Update from the Director of the BC Environmental Studies Program: Reflections on Nine Months in New Zealand
By Noah P. Snyder
Director, Environmental Studies Program
Associate Professor, Department of Earth and Environmental Sciences
I spent the last academic year on sabbatical at the University of Canterbury in Christchurch, New Zealand (N.Z.). Growing up in a college town (Ithaca, N.Y.), I always viewed sabbaticals abroad as one of the perks of being a professor. My faculty–brat friends would come back from a summer, semester, or year in another country with new stories and new perspectives. As my first opportunity to take a sabbatical approached, my wife and I made plans to move our family (we have two young sons) overseas. We had spent our honeymoon in New Zealand in 2004 and very much enjoyed that landscape and culture. In 2010, I was offered a visiting fellowship in the Geological Sciences Department of the University of Canterbury in Christchurch, and we made our plans to go. In this article, I reflect on my experiences abroad and how these influence my vision for BC's Environmental Studies Program going forward.
Two 2011 natural disasters nearly derailed our plans to go to New Zealand. The first and most important was the Christchurch earthquake in February. This event essentially destroyed the downtown of the South Island's largest city, which was built in the 19th century on weak wetland soil prone to liquefaction during shaking. Similar to California, New Zealand is a tectonically–active place, and the city had survived several previous earthquakes, including a larger but more distant one in 2010. The second event was Hurricane Irene, which grounded all flights, including ours, out of the U.S. East Coast in late August. For us, both events proved to be nuisances, but for many others, they were far more devastating.
With rescheduling after the storm, it took us five flights and 37 hours to get from New York to Christchurch. We were picked up at the airport on a sunny, cold, early Southern Hemisphere spring morning by one of my colleagues. Upon landing, we did not know what the city would look like. As we drove in from the west, the geologist showed us the damage there, mostly brick walls and chimneys that had been knocked down by the shaking. He explained that the far greater damage was on the eastern side of the city, where the liquefaction and landslides had occurred. There, buildings, roads, and other infrastructure (water, sewage, and power systems) were all destroyed. The area around the university, where we lived for the whole nine months, was much less affected. While awake in the middle of our first jetlagged night, my wife and sons felt our first of many aftershocks.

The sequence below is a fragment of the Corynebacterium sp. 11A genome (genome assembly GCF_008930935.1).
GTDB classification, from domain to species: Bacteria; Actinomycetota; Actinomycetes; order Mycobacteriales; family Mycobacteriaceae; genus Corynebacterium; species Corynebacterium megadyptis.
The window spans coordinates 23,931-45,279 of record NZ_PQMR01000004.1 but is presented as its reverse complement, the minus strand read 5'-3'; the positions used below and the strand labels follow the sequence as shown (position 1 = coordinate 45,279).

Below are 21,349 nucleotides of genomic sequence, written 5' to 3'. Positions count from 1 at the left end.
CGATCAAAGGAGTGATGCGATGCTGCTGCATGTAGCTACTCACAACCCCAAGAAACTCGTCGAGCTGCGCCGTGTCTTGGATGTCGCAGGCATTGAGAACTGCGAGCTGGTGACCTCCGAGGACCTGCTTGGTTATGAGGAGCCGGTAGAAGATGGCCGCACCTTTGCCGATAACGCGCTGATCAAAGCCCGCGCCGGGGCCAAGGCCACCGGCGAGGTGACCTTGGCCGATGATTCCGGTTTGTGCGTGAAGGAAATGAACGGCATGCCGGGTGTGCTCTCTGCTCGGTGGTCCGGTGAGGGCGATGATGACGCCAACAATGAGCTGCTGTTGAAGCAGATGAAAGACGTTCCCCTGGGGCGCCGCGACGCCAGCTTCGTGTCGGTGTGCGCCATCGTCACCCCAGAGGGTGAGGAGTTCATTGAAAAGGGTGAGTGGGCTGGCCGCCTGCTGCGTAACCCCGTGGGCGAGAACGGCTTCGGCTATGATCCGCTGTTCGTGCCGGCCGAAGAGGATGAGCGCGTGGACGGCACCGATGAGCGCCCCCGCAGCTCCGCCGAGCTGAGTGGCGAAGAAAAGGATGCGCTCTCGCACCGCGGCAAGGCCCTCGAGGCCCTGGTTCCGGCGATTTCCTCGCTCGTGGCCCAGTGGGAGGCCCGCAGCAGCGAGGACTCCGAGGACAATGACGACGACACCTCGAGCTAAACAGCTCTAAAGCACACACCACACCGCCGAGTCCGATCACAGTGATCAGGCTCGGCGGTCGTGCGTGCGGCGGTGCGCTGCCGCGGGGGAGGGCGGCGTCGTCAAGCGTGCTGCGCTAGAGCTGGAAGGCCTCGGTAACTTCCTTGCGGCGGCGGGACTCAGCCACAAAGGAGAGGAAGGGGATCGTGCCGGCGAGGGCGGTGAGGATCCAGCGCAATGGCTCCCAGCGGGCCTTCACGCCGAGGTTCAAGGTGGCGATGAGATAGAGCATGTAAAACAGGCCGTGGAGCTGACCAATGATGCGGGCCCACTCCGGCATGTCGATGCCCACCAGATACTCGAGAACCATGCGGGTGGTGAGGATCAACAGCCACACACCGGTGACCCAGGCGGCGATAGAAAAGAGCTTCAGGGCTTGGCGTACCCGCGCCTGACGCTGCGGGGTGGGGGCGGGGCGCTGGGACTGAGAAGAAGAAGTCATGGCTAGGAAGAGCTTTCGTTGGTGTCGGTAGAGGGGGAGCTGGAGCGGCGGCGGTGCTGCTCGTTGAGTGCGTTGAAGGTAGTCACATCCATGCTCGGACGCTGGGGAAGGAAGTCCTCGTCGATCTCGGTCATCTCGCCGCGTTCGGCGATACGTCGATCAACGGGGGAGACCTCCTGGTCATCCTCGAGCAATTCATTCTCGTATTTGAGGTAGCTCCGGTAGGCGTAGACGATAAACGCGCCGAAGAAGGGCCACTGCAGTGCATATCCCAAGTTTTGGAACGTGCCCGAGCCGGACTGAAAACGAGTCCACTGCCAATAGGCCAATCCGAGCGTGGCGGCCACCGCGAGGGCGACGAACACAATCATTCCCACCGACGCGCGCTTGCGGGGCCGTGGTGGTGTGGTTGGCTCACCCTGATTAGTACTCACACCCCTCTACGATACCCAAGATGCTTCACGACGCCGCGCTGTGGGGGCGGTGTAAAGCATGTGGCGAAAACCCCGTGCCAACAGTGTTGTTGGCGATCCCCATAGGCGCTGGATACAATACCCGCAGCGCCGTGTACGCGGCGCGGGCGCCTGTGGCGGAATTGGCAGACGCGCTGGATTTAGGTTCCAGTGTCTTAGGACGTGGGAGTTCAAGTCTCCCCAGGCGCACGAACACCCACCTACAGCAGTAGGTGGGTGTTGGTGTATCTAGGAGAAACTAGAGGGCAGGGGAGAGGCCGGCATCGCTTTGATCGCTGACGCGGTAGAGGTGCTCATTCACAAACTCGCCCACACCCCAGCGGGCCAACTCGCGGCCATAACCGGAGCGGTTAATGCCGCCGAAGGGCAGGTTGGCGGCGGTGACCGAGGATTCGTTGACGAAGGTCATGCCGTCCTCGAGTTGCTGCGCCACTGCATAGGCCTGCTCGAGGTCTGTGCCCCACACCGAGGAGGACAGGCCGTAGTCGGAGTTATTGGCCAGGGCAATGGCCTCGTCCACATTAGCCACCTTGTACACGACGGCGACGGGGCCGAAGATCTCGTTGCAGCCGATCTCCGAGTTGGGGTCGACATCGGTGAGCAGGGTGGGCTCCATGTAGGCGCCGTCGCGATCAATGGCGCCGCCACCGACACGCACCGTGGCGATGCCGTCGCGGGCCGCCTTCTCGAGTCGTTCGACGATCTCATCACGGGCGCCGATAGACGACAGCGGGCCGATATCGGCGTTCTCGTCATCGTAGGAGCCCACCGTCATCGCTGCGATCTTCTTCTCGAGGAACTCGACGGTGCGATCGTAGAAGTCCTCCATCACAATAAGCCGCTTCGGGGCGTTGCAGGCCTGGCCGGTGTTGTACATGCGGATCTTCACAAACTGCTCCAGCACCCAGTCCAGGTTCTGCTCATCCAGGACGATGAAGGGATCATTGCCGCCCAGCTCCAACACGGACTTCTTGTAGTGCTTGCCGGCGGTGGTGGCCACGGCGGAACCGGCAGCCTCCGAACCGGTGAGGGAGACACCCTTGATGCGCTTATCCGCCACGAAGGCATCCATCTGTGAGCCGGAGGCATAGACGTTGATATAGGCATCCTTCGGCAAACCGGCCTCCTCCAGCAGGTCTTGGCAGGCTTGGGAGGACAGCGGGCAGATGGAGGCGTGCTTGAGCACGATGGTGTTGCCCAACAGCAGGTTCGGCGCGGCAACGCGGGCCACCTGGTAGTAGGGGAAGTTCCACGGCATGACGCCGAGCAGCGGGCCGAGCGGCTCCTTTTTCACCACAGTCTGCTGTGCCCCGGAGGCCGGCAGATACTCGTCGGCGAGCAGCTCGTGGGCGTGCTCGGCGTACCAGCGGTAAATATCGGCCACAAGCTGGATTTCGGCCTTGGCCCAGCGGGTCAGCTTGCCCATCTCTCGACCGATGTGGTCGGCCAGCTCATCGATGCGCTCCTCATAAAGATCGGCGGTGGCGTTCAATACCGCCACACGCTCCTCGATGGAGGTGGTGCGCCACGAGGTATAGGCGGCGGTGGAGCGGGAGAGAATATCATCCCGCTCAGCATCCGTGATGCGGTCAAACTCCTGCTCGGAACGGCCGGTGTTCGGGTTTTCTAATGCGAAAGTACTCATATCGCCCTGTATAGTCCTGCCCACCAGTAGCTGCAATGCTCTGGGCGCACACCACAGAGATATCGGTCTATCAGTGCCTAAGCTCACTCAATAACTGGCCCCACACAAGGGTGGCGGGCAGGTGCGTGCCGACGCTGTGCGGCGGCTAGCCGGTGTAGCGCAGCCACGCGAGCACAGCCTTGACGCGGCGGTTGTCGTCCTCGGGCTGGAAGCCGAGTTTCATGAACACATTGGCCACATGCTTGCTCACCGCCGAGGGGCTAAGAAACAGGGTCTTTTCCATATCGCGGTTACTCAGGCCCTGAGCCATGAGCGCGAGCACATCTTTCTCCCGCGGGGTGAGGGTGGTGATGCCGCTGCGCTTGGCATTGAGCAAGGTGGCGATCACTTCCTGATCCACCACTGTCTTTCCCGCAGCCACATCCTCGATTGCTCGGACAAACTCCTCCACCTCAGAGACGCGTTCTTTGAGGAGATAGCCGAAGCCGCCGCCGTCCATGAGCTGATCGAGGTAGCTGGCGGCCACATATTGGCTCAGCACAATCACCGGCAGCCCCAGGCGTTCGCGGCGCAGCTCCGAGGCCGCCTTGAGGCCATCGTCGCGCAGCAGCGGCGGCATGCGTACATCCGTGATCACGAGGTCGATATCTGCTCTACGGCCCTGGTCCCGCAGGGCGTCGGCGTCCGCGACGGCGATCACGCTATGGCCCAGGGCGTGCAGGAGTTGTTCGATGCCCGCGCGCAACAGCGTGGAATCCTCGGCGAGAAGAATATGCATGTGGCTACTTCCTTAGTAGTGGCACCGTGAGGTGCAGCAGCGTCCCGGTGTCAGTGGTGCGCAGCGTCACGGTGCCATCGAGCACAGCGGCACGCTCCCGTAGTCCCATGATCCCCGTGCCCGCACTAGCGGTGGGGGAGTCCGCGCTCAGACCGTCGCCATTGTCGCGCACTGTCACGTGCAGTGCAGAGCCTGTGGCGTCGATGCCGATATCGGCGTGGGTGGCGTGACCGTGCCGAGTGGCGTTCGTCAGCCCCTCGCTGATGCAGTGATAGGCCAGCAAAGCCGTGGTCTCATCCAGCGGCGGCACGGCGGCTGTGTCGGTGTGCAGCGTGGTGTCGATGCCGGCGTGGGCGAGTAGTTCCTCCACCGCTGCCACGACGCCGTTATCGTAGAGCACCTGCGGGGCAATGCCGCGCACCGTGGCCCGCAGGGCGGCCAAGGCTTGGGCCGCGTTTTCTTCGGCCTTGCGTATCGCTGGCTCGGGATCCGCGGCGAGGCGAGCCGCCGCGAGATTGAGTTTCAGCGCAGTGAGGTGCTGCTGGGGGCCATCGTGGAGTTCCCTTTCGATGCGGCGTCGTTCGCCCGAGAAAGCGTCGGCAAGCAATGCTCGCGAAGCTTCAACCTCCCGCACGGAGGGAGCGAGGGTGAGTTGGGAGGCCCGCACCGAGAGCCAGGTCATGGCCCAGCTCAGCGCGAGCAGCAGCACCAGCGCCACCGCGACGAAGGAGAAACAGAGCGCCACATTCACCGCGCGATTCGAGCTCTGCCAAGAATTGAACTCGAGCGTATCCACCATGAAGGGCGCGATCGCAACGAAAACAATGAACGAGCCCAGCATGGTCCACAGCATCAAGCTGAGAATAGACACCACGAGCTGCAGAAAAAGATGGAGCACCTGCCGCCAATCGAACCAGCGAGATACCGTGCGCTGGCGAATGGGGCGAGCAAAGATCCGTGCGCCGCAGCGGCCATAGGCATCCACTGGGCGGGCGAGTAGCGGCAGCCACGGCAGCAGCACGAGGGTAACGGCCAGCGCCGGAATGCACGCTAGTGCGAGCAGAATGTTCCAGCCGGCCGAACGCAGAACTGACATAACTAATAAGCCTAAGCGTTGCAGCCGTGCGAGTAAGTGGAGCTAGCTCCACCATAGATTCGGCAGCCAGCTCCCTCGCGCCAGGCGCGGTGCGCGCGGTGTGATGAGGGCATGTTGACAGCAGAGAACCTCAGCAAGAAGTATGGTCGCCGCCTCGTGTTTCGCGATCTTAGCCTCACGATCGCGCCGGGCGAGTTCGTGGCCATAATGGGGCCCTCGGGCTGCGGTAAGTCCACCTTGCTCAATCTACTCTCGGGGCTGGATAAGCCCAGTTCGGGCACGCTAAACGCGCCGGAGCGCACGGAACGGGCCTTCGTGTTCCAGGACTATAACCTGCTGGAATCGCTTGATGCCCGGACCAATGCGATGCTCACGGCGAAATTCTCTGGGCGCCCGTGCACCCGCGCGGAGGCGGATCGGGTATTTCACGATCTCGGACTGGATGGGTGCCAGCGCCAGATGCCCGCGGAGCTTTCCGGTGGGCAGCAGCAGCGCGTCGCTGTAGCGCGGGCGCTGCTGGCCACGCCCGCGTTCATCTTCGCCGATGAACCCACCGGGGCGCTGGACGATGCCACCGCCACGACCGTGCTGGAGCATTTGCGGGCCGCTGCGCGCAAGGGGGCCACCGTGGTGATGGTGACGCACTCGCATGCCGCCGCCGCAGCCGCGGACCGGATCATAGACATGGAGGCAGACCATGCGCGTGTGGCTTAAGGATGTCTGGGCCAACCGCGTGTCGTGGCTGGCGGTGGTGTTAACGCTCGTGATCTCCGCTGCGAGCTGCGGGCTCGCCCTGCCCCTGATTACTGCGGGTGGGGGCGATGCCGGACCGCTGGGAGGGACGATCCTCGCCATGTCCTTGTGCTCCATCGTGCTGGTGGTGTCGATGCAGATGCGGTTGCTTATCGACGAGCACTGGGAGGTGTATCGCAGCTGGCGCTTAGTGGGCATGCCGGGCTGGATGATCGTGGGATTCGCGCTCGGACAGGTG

Although local nerves are frayed by the aftershocks and by the uncertainty regarding the future of homes and neighborhoods, the impression I got was that the recovery process was remarkably functional and well managed. New Zealand has a strong government that provides excellent social services, and the citizens largely lack the antigovernment culture that pervades the United States. Within two months after the February quake, the government was circulating recovery plans for public comment. This stands in remarkable contrast to the best recent analogy in the United States, New Orleans after Hurricane Katrina, where the failure of government to respond adequately to an environmental challenge was such a major part of the story. I received a firsthand perspective on how scientists play an important role in educating the public during an environmental crisis because I was housed in the Department of Geological Sciences.